Primary Care

Primary care providers in Haywood County including family practice, internal medicine, pediatrics, and obstetrics-gynecology (OB/GYN) servicing all of Haywood County and western Buncombe county including Waynesville, Clyde, Maggie Valley, Canton, Bethel, Lake Junaluska, Enka and Candler. 

Family Medicine

Family Medicine provides continuing, comprehensive health care for the individual and family. Family medicine’s scope encompasses all ages and genders, each organ system, and every disease entity and integrates the biological, clinical and behavioral sciences.

Family physicians in the United States may hold either an M.D. or a D.O. degree. Physicians who specialize in family medicine must successfully complete an accredited three-year family medical residency in the United States in addition to their medical degree. They are then eligible to sit for a board certification examination, which is now required by most hospitals and health plans. The American Board of Family Medicine requires its Diplomates to maintain certification through an ongoing process of continuing medical education, medical knowledge review, patient care oversight through chart audits, practice-based learning through quality improvement projects and retaking the board certification examination every 7 to 10 years. The American Osteopathic Board of Family Physicians requires its Diplomates to maintain certification and undergo the process of recertification every 8 years.

Family physicians deliver a range of acute, chronic and preventive medical care services. In addition to diagnosing and treating illness, they also provide preventive care, including routine checkups, health-risk assessments, immunization and screening tests, and personalized counseling on maintaining a healthy lifestyle. Family physicians also manage chronic illness, often coordinating care provided by other subspecialists.

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Internal Medicine

Internal Medicine involves the prevention, diagnosis, and treatment of adult diseases. Physicians specializing in internal medicine are called internists and are skilled in the management of patients with undifferentiated or multi-system disease processes.

Following completion of medical school, Internal Medicine practitioners are required to undertake a period of supervised practice before a medical license, is granted, typically one or two years. Then, doctors may finally follow specialty residency training in internal medicine, typically being selected to training programs through competition. In the United States, residency training for internal medicine lasts three years.

In the United States, three organizations are responsible for certification of Internal Medicine physicians, in terms of their knowledge, skills, and attitudes that are essential for excellent patient care: the American Board of Internal Medicine, the American Osteopathic Board of Internal Medicine and the Board of Certification in Internal Medicine.

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Pediatrics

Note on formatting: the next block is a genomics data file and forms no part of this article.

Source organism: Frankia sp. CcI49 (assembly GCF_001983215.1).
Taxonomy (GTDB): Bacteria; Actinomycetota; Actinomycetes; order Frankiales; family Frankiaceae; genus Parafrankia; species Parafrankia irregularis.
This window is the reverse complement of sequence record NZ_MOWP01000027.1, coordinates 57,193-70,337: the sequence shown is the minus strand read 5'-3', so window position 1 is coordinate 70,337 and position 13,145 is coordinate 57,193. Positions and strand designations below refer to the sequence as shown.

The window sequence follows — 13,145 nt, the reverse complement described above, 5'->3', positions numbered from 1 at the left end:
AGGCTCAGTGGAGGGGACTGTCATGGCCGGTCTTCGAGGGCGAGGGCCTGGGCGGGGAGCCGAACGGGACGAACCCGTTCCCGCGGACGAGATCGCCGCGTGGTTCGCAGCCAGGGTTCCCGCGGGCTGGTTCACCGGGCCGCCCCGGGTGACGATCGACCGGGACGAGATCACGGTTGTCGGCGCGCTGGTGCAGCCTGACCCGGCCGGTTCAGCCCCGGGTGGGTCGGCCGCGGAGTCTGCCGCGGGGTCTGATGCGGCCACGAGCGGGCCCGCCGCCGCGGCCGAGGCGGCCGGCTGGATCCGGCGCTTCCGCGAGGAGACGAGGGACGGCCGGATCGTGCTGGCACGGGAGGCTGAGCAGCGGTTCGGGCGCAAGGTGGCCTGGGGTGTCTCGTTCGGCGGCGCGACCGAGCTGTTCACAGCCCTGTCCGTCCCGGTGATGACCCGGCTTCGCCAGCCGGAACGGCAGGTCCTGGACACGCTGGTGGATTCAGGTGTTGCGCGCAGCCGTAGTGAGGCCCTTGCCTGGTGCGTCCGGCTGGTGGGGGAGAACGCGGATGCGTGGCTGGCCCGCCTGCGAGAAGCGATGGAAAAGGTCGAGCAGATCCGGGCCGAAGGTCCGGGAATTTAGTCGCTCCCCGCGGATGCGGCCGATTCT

Pediatricians graduate from medical school and then take special courses solely in pediatrics for three or more years. This is called residency. Under supervised conditions, the pediatrician-in-training acquires the knowledge and skills necessary to treat a broad range of conditions, from the mildest childhood illnesses to the most serious diseases.

After completing residency training, the pediatrician is eligible to take a written exam given by the American Board of Pediatrics. Once she passes this exam, a certificate is issued, which you probably will see hanging on the pediatrician’s office wall. 

Pediatricians care for children from birth through 18 years of age including newborn nursery coverage, antepartum visits, well child checks, immunizations, sports physicals, sick visits, ADHD (attention deficit hyperactivity disorder), and also provide sports medicine coverage in conjunction with Haywood Regional Sports Medicine. 

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Obstetrics/Gynecology:

To become an OB/GYN, individuals must earn a bachelor's degree, complete medical school and fulfill a 4-year residency requirement. During residency, students spend at least 50 hours per week attending to patients and learning from doctors. After they complete their residency, applicants must then take boards or licensing examinations before they can legally practice medicine.

Services by OB/GYN providers include: Services at the practice include obstetrics, well-women gynecological exams, adolescent gynecological care, ultrasounds, minimally invasive hysterectomy, abnormal pap smear treatments, endometrial ablation, infertility evaluation, breast and cervical cancer screenings, contraceptive management including IUDs, hormone replacement, perimenopausal symptoms, laparoscopic surgery, incontinence, pelvic pain, pelvic prolapse, and treatment of menstrual disorders.

As girls grow into teens, it's important that they receive appropriate medical care. The American College of Obstetrics and Gynecology (ACOG) recommends that young women have their first visit with an obstetrician-gynecologist (OB/GYN) between the ages of 13 and 15.

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